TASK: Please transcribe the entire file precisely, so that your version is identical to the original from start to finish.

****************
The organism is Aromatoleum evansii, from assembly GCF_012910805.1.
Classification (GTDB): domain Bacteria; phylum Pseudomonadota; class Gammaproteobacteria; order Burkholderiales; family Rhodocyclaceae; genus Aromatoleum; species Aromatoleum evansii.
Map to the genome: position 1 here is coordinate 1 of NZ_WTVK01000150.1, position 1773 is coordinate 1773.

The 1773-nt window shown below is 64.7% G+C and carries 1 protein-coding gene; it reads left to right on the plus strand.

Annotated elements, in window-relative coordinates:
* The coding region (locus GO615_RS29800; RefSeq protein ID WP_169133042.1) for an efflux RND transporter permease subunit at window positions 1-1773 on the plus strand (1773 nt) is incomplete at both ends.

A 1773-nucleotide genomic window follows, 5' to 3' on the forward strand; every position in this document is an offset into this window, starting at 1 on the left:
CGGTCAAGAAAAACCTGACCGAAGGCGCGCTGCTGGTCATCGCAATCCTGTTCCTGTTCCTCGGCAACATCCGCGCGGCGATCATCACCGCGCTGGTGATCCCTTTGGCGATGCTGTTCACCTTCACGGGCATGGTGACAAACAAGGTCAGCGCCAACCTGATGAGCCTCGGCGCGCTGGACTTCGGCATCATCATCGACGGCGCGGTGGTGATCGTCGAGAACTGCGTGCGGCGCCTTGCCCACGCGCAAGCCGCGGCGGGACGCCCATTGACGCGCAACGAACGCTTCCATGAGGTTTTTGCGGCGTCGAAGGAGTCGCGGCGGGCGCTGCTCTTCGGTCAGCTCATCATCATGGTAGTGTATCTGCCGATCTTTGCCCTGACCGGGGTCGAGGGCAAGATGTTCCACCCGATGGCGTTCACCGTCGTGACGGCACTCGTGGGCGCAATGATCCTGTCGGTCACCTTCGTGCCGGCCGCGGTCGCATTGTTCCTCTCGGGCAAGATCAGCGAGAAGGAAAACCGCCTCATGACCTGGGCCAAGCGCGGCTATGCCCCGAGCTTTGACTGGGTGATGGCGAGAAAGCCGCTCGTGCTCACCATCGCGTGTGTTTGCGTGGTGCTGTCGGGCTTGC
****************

The organism is Aromatoleum evansii, from assembly GCF_012910805.1.
Classification (GTDB): domain Bacteria; phylum Pseudomonadota; class Gammaproteobacteria; order Burkholderiales; family Rhodocyclaceae; genus Aromatoleum; species Aromatoleum evansii.
Map to the genome: position 1 here is coordinate 1 of NZ_WTVK01000150.1, position 1773 is coordinate 1773.

The 1773-nt window shown below is 64.7% G+C and carries 1 protein-coding gene; it reads left to right on the plus strand.

Annotated elements, in window-relative coordinates:
* The coding region (locus GO615_RS29800; RefSeq protein ID WP_169133042.1) for an efflux RND transporter permease subunit at window positions 1-1773 on the plus strand (1773 nt) is incomplete at both ends.

A 1773-nucleotide genomic window follows, 5' to 3' on the forward strand; every position in this document is an offset into this window, starting at 1 on the left:
CGGTCAAGAAAAACCTGACCGAAGGCGCGCTGCTGGTCATCGCAATCCTGTTCCTGTTCCTCGGCAACATCCGCGCGGCGATCATCACCGCGCTGGTGATCCCTTTGGCGATGCTGTTCACCTTCACGGGCATGGTGACAAACAAGGTCAGCGCCAACCTGATGAGCCTCGGCGCGCTGGACTTCGGCATCATCATCGACGGCGCGGTGGTGATCGTCGAGAACTGCGTGCGGCGCCTTGCCCACGCGCAAGCCGCGGCGGGACGCCCATTGACGCGCAACGAACGCTTCCATGAGGTTTTTGCGGCGTCGAAGGAGTCGCGGCGGGCGCTGCTCTTCGGTCAGCTCATCATCATGGTAGTGTATCTGCCGATCTTTGCCCTGACCGGGGTCGAGGGCAAGATGTTCCACCCGATGGCGTTCACCGTCGTGACGGCACTCGTGGGCGCAATGATCCTGTCGGTCACCTTCGTGCCGGCCGCGGTCGCATTGTTCCTCTCGGGCAAGATCAGCGAGAAGGAAAACCGCCTCATGACCTGGGCCAAGCGCGGCTATGCCCCGAGCTTTGACTGGGTGATGGCGAGAAAGCCGCTCGTGCTCACCATCGCGTGTGTTTGCGTGGTGCTGTCGGGCTTGC